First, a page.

Flatworm Penis Fencing

Two sexually mature marine flatworms stuggle for who gets to be the father (2)

Ontogeny describes how a behavior develops with age and how environmental factors play a role in the development of said behavior. Extensive research has not been performed to study the development of penis fencing in marine flatworms. There are many questions still to be answered. Such as, when do marine flatworms reach sexual maturity? How does it learn this behavior? Does the environment affect the behavior? How does penis fencing change over an individual's life time? Many of these questions are hard to even speculate about because age or development is often not a considerarion in experiments. Often times only location of the flatworm is recorded and not their age.

In research performed by Rawlinson et al., reproduction, development, and parental care were studied in flatworm species Pleioplana atomata and Imogine Zebra. They showed that developmental times of flatworms (and invertebrates in general) correlate with the temperature that the organism dwells in. The two organisms the research primarily dealt with, Pleioplana atomata and Imogine Zebra, live mostly along the northeastern seaboard of the United States, where lower temperatures predominate for most of the year. The researchers found that the time from oviposition to hatching for Pleioplana atomata and Imogine Zebra were three and six weeks respectively. However, the research noted that tropical and subtropical polyclads experience rapid development of only a couple of days (Rawlinson et al. 2008P. bifurcus is a flatworm that performs penis fencing and lives in tropical climates. Persumably this species would reach sexual maturity sooner. This may enable them to gain valuable experience to become better "fencers" but further experimentation would be needed to explore this area.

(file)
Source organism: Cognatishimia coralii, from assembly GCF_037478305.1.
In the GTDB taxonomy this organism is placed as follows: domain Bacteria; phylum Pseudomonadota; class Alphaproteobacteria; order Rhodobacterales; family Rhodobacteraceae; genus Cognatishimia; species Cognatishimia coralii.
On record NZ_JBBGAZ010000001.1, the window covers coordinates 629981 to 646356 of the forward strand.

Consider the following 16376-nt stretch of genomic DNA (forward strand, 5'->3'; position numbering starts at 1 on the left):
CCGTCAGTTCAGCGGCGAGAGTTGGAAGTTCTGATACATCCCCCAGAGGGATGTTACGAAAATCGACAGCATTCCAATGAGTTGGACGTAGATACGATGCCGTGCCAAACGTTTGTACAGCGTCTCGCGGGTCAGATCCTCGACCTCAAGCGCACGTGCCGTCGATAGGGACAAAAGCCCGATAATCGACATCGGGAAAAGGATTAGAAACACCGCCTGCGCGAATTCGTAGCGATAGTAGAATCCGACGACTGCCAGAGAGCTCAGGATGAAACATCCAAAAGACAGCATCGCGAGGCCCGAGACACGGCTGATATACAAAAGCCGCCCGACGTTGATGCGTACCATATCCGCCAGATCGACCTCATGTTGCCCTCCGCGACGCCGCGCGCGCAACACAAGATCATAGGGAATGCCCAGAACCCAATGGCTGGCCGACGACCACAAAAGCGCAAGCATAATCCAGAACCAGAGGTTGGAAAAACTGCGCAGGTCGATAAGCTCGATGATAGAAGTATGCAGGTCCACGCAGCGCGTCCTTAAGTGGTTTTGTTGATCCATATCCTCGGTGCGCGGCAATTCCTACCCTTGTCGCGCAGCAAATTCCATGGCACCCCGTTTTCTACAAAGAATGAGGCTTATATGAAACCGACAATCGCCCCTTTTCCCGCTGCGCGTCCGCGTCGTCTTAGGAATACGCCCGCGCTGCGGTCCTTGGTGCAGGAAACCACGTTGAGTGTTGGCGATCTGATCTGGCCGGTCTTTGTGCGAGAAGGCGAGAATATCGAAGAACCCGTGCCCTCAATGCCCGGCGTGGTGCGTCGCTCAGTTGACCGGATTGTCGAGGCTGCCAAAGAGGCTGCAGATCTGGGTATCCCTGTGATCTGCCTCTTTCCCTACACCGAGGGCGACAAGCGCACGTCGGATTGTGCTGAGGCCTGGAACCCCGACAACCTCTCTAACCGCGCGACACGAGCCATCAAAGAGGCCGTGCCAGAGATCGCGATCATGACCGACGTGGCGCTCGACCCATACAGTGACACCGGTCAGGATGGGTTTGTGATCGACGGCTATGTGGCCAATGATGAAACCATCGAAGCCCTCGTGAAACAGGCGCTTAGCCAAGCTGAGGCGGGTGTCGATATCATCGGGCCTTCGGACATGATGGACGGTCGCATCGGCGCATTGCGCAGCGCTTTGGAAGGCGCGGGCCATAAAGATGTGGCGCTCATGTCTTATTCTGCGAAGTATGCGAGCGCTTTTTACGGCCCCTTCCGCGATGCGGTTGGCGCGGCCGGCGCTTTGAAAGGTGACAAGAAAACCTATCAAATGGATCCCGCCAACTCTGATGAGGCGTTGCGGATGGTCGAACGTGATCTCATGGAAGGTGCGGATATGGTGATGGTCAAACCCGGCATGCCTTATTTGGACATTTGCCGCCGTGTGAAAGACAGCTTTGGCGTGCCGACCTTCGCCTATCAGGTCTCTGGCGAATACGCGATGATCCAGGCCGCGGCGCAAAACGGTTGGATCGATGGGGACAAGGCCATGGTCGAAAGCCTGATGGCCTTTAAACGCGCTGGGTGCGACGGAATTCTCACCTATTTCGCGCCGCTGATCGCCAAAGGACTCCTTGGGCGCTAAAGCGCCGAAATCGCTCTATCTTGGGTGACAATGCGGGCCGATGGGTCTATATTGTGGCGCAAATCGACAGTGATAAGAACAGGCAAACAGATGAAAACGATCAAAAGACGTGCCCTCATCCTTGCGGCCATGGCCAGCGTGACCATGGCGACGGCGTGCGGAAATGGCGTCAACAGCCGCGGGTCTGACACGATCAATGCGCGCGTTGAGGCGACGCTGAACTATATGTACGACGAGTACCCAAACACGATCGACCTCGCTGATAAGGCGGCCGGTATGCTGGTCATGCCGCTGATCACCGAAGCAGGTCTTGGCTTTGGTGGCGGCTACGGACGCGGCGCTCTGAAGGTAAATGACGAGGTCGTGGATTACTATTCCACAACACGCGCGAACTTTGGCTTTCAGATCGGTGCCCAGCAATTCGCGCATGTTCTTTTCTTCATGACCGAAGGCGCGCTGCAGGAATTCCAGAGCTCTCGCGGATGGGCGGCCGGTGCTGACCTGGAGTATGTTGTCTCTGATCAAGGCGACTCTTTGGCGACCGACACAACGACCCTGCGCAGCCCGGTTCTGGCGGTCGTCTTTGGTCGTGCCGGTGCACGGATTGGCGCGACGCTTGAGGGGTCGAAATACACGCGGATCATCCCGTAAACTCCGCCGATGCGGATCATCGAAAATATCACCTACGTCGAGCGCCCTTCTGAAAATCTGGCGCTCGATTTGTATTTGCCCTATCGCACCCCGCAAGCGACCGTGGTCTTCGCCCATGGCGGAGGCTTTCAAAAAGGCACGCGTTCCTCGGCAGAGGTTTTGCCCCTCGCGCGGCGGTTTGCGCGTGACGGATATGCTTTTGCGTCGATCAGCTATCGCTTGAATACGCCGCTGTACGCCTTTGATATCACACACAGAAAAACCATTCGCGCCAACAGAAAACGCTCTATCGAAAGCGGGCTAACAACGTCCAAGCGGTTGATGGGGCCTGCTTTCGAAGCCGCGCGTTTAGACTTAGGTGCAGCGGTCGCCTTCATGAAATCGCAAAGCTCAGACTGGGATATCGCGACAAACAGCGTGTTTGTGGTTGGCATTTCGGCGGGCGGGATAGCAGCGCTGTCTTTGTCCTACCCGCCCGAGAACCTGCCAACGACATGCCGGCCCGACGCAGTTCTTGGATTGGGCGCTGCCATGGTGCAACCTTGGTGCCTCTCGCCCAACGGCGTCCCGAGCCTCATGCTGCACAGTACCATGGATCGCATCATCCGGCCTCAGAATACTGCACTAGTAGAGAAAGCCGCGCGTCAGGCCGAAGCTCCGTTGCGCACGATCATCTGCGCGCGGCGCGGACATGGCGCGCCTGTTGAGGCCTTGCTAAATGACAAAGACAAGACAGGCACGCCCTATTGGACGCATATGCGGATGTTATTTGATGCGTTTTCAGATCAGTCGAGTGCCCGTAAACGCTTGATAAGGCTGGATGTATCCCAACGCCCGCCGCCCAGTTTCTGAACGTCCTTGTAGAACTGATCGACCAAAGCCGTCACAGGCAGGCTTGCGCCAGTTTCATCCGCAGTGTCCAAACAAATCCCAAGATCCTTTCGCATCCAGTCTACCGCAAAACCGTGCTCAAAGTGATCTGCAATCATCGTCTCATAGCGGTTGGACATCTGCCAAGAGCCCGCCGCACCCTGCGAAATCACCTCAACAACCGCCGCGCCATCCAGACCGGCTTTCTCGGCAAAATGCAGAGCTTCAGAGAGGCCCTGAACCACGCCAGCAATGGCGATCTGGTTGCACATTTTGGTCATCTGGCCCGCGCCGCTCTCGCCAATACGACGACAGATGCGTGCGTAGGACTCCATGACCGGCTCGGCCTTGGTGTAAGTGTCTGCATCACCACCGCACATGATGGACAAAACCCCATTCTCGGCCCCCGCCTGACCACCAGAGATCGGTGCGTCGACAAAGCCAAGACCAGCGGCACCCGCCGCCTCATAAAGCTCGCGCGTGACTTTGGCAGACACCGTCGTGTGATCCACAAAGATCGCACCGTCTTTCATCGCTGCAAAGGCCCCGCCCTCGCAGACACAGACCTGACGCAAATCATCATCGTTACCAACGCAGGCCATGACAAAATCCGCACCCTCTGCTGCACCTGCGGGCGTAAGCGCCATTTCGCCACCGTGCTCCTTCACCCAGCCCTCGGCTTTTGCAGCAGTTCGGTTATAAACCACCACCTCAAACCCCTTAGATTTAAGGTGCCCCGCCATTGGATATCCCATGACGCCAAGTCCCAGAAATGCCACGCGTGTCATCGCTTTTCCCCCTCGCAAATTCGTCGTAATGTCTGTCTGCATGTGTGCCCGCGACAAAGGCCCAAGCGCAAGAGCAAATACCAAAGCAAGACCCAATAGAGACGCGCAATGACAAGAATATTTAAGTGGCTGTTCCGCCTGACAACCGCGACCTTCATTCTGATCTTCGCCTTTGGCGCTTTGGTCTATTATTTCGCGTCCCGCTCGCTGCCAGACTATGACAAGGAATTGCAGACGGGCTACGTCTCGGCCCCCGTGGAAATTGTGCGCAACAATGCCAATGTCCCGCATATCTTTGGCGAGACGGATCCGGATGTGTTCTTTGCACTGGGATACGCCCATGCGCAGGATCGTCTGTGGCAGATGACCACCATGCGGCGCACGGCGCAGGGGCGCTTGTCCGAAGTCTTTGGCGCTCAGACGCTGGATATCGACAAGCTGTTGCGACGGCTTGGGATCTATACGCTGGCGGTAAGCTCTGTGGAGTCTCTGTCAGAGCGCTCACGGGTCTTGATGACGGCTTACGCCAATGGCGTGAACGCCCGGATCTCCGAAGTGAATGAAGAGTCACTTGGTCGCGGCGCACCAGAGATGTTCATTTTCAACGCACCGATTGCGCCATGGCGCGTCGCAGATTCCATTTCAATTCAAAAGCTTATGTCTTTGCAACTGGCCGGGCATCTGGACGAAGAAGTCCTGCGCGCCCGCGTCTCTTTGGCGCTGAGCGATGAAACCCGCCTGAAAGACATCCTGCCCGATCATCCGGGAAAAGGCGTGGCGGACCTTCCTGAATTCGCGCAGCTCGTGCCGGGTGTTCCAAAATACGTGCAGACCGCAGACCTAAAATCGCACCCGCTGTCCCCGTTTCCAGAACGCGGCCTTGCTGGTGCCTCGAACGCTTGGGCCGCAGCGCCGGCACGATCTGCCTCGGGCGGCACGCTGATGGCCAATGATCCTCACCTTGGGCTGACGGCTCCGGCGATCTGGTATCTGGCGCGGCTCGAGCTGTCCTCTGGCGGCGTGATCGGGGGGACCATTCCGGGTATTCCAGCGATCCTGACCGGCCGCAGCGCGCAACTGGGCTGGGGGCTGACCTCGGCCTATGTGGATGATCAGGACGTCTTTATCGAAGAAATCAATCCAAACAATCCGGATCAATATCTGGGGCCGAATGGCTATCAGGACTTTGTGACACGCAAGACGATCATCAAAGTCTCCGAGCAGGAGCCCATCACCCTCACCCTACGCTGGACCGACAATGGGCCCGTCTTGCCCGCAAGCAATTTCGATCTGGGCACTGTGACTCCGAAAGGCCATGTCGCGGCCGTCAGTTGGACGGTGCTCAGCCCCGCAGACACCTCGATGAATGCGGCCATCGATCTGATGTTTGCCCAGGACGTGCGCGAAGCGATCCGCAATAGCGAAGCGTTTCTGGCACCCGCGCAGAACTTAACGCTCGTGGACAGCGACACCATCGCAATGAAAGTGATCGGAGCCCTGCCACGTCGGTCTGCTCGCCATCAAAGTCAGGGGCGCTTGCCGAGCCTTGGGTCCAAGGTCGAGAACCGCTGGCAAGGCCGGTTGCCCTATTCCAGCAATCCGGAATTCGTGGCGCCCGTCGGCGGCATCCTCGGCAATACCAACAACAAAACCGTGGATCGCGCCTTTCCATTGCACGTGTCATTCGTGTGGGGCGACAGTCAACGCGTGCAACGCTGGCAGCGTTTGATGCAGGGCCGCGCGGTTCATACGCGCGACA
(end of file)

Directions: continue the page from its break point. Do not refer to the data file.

In an experiment performed by Kolasa et al, hermaphroditic flatworms of the genus Turbellaria were evaluated as potential agents for biological control of mosquito larvae. All Turbellaria experience penis fencing upon sexual maturation, which was achieved in the individuals used for the experiment when the organisms were about five millimeters long (Kolasa et al. 1984). This may suggest that sexual maturity in Turbellaria flatworms is more dependent on size then temperature alone. This could play a role in the development of penis fencing as larger individuals may be at an advantage in during fencing. Flatworms may only develop sexuallly when they are large enough to fence. Again further experimentation would be needed to subsantiate these hypotheses.